Sangiovese, Italy’s most-planted grape variety, is gaining a toehold with Washington winemakers.

The red grape, most famous in Italy’s Chianti Classico, Montepulciano and Montalcino regions, will never be a major variety in Washington, but it is the state’s sixth-most-important red variety, after Cabernet Sauvignon, Merlot, Syrah, Cabernet Franc and Malbec. Last fall, Washington winemakers crushed 1,300 tons of Sangiovese, up from just 500 tons as recently as 2004.

That’s enough to produce about 75,000 cases of wine — a tiny amount of Washington’s 12 million cases of annual production. Additionally, a lot of Sangiovese is used to craft some of the country’s best rosé (with Barnard Griffin’s Rosé of Sangiovese being one of the prime examples). And a fair bit goes into red blends, often wines that emulate Italy’s famed Super Tuscan wines.

Sangiovese’s name comes from “blood of Jove” — a name for the Roman god Jupiter. The grape is prolific, often able to produce prodigious amounts of fruit, which is one reason the Italians love the variety so much. At its best, Sangiovese reveals aromas and flavors of high-toned red fruit such as cherry, strawberry, pomegranate and cranberry and is backed with bright acidity. With this combination, it’s easy to imagine enjoying Sangiovese with a plate of spaghetti and meatballs or a hearty helping of lasagna.

Here are a few examples of Washington Sangiovese we’ve tasted recently. As you can imagine, all are made in small amounts, so ask for these at your favorite wine merchant or contact the wineries directly.

Capstone Cellars 2009 Boushey Vineyard Sangiovese: Yakima Valley farmer Dick Boushey began planting his vineyards in 1980, and while he’s become famous for Rhône grapes, he’s also been willing to work with small customers such as this one in Longview on other varieties. This example of the iconic Italian grape creates aromas of black plum, cherry, strawberry soda, fig and crushed herbs. There’s a bright red cherry greeting on the entry, backed by mild tannins and solid acidity that combine to create plush roundness and length.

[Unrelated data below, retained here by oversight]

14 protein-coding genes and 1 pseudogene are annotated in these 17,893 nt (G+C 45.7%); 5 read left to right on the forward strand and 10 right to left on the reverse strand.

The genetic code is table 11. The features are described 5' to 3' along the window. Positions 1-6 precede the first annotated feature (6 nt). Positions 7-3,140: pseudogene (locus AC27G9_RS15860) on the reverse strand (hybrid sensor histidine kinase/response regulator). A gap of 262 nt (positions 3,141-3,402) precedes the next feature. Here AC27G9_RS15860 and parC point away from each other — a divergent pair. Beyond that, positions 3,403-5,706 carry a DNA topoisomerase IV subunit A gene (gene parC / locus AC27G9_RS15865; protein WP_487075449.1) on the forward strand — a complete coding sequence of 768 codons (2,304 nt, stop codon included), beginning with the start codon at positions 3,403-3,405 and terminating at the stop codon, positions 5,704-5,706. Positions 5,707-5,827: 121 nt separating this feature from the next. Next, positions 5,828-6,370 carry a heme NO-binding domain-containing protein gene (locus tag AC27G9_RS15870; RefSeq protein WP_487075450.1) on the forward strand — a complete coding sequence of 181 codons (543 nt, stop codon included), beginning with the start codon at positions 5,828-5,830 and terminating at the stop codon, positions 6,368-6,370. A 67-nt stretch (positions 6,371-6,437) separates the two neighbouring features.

Bunnell Wine O’Clock 2010 Boushey Vineyard Sangiovese:

One of the joys of Washington wine country is pairing Wine O’Clock cuisine in Prosser and Ron Bunnell’s winemaking with fruit from nearby growers such as Boushey. Here’s a delicious example that starts with aromas of spicy oak and untempered chocolate wafting over strawberry, black cherry, raspberry and rose petals. Fresh-fruit flavors dominate the racy drink as plump cranberries, red currant, rich cherry and pomegranate keep the tannins pushed way into the background. Their line of screwcapped wines are bottled in Eco-Glass, which uses 25 percent less glass than most wine bottles, Susan Bunnell pairs her husband’s Sangio with her Viva Italia artisan pizza at their family bistro and adjacent Bunnell Family Cellar tasting room.

• Eric Degerman and Andy Perdue run Great Northwest Wine, a news and information company. Learn more about wine at www.greatnorthwestwine.com.